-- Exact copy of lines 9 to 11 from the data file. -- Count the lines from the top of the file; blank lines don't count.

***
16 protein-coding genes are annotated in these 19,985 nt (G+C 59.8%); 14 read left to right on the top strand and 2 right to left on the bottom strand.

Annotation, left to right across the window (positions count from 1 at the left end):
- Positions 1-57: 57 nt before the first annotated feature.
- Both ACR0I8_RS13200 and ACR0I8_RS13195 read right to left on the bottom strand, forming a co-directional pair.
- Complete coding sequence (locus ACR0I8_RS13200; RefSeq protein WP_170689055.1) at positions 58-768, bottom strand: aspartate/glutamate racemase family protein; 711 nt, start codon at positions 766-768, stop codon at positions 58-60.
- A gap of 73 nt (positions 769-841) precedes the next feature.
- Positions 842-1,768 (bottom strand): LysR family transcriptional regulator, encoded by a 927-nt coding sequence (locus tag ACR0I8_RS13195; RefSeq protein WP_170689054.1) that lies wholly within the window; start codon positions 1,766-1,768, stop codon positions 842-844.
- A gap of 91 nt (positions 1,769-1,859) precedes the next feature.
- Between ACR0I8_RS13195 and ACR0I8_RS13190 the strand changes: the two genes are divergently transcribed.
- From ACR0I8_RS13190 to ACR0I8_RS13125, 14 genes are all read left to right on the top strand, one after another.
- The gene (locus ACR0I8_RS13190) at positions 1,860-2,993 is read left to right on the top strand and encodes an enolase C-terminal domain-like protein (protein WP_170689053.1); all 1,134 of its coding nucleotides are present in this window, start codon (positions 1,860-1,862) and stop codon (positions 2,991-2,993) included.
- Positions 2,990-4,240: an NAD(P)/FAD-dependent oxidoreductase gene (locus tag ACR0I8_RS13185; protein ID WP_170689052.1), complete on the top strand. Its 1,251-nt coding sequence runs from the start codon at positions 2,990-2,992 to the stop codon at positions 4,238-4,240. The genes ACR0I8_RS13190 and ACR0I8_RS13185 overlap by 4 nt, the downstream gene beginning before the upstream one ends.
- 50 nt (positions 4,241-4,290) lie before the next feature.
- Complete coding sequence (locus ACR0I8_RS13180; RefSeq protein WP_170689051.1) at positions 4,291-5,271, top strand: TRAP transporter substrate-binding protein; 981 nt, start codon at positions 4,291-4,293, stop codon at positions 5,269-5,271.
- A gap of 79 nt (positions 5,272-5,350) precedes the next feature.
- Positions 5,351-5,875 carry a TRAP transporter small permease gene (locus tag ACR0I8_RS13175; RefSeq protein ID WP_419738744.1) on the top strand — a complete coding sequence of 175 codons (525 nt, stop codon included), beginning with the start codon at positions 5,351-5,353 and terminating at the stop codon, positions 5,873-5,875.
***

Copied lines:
- Between ACR0I8_RS13195 and ACR0I8_RS13190 the strand changes: the two genes are divergently transcribed.
- From ACR0I8_RS13190 to ACR0I8_RS13125, 14 genes are all read left to right on the top strand, one after another.
- The gene (locus ACR0I8_RS13190) at positions 1,860-2,993 is read left to right on the top strand and encodes an enolase C-terminal domain-like protein (protein WP_170689053.1); all 1,134 of its coding nucleotides are present in this window, start codon (positions 1,860-1,862) and stop codon (positions 2,991-2,993) included.